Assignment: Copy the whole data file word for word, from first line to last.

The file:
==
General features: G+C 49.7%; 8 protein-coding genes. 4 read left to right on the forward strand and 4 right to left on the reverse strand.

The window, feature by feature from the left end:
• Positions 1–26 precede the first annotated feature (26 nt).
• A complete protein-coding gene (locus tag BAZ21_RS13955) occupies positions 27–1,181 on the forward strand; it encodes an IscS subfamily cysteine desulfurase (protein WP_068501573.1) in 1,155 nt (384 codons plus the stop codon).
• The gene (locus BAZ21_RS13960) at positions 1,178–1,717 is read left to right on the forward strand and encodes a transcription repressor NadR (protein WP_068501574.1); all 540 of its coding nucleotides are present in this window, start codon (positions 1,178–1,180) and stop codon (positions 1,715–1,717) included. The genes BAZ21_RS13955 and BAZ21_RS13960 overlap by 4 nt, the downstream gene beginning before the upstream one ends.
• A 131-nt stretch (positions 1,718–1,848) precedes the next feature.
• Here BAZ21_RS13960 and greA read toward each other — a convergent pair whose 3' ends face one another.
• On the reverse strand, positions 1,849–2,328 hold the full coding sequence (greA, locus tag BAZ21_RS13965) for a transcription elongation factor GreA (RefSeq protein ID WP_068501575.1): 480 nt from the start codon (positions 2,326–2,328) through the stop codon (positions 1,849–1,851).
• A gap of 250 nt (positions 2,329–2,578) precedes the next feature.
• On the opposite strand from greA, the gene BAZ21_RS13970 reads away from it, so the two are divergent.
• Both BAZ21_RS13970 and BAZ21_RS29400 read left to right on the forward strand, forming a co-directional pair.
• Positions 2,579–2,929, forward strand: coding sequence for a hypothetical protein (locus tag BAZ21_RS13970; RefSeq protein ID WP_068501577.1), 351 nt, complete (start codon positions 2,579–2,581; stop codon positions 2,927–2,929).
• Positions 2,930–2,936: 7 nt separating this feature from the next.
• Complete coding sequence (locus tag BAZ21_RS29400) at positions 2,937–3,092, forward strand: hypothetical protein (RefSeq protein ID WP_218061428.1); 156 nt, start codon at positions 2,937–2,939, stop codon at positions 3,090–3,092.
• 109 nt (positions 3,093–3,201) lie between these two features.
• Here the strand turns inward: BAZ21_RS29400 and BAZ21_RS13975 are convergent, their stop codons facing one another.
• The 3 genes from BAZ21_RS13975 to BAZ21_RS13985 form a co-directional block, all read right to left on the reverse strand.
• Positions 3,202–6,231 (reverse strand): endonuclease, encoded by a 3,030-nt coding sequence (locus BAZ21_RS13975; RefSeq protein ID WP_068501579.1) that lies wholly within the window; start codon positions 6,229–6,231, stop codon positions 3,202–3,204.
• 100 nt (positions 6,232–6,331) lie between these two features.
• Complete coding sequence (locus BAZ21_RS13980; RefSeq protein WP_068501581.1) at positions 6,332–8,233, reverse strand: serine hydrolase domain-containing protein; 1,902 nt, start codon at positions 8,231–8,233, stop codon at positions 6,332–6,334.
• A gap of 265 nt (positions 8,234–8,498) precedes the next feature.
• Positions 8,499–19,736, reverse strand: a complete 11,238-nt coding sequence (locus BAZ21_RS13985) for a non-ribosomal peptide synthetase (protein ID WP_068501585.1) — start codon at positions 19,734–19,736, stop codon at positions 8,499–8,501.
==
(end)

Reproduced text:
General features: G+C 49.7%; 8 protein-coding genes. 4 read left to right on the forward strand and 4 right to left on the reverse strand.

The window, feature by feature from the left end:
• Positions 1–26 precede the first annotated feature (26 nt).
• A complete protein-coding gene (locus tag BAZ21_RS13955) occupies positions 27–1,181 on the forward strand; it encodes an IscS subfamily cysteine desulfurase (protein WP_068501573.1) in 1,155 nt (384 codons plus the stop codon).
• The gene (locus BAZ21_RS13960) at positions 1,178–1,717 is read left to right on the forward strand and encodes a transcription repressor NadR (protein WP_068501574.1); all 540 of its coding nucleotides are present in this window, start codon (positions 1,178–1,180) and stop codon (positions 1,715–1,717) included. The genes BAZ21_RS13955 and BAZ21_RS13960 overlap by 4 nt, the downstream gene beginning before the upstream one ends.
• A 131-nt stretch (positions 1,718–1,848) precedes the next feature.
• Here BAZ21_RS13960 and greA read toward each other — a convergent pair whose 3' ends face one another.
• On the reverse strand, positions 1,849–2,328 hold the full coding sequence (greA, locus tag BAZ21_RS13965) for a transcription elongation factor GreA (RefSeq protein ID WP_068501575.1): 480 nt from the start codon (positions 2,326–2,328) through the stop codon (positions 1,849–1,851).
• A gap of 250 nt (positions 2,329–2,578) precedes the next feature.
• On the opposite strand from greA, the gene BAZ21_RS13970 reads away from it, so the two are divergent.
• Both BAZ21_RS13970 and BAZ21_RS29400 read left to right on the forward strand, forming a co-directional pair.
• Positions 2,579–2,929, forward strand: coding sequence for a hypothetical protein (locus tag BAZ21_RS13970; RefSeq protein ID WP_068501577.1), 351 nt, complete (start codon positions 2,579–2,581; stop codon positions 2,927–2,929).
• Positions 2,930–2,936: 7 nt separating this feature from the next.
• Complete coding sequence (locus tag BAZ21_RS29400) at positions 2,937–3,092, forward strand: hypothetical protein (RefSeq protein ID WP_218061428.1); 156 nt, start codon at positions 2,937–2,939, stop codon at positions 3,090–3,092.
• 109 nt (positions 3,093–3,201) lie between these two features.
• Here the strand turns inward: BAZ21_RS29400 and BAZ21_RS13975 are convergent, their stop codons facing one another.
• The 3 genes from BAZ21_RS13975 to BAZ21_RS13985 form a co-directional block, all read right to left on the reverse strand.
• Positions 3,202–6,231 (reverse strand): endonuclease, encoded by a 3,030-nt coding sequence (locus BAZ21_RS13975; RefSeq protein ID WP_068501579.1) that lies wholly within the window; start codon positions 6,229–6,231, stop codon positions 3,202–3,204.
• 100 nt (positions 6,232–6,331) lie between these two features.
• Complete coding sequence (locus BAZ21_RS13980; RefSeq protein WP_068501581.1) at positions 6,332–8,233, reverse strand: serine hydrolase domain-containing protein; 1,902 nt, start codon at positions 8,231–8,233, stop codon at positions 6,332–6,334.
• A gap of 265 nt (positions 8,234–8,498) precedes the next feature.
• Positions 8,499–19,736, reverse strand: a complete 11,238-nt coding sequence (locus BAZ21_RS13985) for a non-ribosomal peptide synthetase (protein ID WP_068501585.1) — start codon at positions 19,734–19,736, stop codon at positions 8,499–8,501.